Under the direction of Dr. Melford Wilson, political science professor, and Alan Rash, the first student coordinator, Winthrop established a Model United Nations in 1976. The first Conference occurred April 14-16, 1977. Some 200 high school students from North and South Carolina came to Winthrop representing some 50 nations to debate the issues of giving Panama the canal, seating Vietnam as an official representative, and giving the Palestinians a homeland.
The Winthrop Model UN is unique in several ways. It was the first program of its kind to combine participation of college students and high school students. The college students, who act as delegate chairs, are also enrolled in a Winthrop course on the United Nations and are assigned countries to represent. The high school students are assigned a country to represent at the Conference and study this country during the school year before the conference. Winthrop’s Model UN also is as much like the United Nations as they can possibly achieve.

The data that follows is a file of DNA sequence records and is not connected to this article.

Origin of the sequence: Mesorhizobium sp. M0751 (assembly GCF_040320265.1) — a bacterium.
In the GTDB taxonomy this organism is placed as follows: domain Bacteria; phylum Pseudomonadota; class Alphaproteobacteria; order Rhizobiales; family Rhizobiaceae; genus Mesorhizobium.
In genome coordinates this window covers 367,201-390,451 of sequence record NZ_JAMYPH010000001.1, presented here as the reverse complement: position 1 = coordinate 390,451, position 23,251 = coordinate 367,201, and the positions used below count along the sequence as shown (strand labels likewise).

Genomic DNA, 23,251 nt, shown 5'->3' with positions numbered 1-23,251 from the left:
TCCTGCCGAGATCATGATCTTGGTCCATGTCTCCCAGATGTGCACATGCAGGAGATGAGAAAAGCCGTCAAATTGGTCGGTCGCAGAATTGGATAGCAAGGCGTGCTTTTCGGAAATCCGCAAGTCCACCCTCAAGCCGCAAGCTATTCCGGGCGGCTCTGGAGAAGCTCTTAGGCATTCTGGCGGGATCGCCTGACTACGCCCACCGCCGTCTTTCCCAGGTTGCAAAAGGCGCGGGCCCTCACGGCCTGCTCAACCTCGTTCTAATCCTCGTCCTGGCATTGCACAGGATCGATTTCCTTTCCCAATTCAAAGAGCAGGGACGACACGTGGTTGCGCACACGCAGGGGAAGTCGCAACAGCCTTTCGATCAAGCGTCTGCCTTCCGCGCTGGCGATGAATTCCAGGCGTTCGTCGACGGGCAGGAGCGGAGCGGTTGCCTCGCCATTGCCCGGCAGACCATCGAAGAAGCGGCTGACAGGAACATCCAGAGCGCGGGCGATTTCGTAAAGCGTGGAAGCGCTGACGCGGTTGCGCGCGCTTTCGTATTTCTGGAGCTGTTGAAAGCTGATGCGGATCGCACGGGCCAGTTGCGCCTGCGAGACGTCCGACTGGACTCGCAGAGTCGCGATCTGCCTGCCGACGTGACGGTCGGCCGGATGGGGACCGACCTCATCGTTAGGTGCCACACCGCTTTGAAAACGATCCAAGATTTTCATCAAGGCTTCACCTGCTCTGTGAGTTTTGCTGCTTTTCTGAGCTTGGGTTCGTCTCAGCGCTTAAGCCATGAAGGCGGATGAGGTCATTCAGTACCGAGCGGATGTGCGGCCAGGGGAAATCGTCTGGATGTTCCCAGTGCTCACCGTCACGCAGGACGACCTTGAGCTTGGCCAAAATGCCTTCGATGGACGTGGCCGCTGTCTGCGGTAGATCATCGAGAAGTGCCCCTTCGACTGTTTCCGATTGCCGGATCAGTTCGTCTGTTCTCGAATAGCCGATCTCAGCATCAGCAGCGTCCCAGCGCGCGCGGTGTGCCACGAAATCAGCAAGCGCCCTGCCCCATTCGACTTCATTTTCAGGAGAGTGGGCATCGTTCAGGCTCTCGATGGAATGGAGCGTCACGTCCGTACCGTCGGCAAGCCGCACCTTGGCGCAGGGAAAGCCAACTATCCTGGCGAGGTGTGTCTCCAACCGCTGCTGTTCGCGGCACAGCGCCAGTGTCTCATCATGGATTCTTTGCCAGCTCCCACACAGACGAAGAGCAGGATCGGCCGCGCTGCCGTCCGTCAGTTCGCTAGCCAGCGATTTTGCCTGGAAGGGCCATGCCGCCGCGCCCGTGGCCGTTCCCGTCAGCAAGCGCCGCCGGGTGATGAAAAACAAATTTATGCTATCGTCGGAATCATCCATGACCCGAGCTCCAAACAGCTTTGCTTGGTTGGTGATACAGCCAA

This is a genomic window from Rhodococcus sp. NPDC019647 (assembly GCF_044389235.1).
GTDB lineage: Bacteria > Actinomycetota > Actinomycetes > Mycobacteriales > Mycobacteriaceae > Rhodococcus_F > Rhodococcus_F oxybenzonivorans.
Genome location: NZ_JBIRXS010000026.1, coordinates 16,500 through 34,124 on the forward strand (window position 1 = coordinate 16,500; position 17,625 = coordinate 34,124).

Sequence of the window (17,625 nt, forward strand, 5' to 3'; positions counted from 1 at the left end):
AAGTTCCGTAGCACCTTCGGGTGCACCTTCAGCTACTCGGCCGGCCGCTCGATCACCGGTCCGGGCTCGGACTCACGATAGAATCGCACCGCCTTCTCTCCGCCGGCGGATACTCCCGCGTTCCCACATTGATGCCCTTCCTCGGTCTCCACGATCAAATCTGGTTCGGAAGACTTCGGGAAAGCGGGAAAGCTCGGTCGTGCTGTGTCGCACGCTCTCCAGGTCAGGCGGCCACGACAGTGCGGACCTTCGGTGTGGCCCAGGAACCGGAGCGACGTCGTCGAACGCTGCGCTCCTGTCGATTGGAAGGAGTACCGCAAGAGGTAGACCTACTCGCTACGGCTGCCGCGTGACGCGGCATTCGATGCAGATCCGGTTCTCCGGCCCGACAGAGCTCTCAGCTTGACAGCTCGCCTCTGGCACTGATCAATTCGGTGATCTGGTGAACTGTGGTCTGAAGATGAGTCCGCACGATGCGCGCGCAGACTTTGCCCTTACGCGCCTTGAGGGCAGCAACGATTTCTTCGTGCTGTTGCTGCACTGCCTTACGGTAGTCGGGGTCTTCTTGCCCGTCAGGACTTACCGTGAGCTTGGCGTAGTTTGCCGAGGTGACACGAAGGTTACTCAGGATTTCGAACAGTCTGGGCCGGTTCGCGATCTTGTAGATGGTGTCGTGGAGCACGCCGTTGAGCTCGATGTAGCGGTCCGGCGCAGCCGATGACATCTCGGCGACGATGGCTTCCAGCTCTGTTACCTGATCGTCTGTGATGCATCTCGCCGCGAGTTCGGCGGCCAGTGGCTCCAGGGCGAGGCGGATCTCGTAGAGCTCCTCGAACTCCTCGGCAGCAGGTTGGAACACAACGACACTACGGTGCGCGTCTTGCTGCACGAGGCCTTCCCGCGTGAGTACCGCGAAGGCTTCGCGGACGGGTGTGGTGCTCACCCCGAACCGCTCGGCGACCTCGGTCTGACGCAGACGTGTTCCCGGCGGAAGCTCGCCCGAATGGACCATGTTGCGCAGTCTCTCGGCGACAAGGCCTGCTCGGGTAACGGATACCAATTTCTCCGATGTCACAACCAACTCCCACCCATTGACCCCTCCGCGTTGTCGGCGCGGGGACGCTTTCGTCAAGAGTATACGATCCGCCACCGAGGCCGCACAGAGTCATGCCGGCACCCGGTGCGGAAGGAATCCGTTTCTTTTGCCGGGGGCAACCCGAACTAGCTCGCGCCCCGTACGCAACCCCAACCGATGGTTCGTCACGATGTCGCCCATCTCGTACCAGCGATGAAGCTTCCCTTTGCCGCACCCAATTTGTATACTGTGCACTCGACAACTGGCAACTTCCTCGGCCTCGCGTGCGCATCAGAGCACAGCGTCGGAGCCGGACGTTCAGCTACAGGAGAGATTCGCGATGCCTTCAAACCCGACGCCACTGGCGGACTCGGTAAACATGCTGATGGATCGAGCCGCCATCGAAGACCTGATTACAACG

From the UN class, students are selected for the Secretariat, which plans and runs the following year’s conference. Since its conception, the Winthrop Model UN has expanded to represent 65 nations. A simulated Security Council has also been added.
The April Exhibit celebrates Winthrop’s Model United Nations’ 35th anniversary. It is composed of photographs, resolutions, memorabilia and other material from each of Winthrop’s 35 Conferences. These records and photographs are housed in the Louise Pettus Archives and Special Collections. The exhibit will run from March 31 through April 25. For more information on the exhibit or the Model United Nations Records, please contact the Archives at (803) 323-2334 or e-mail email@example.com.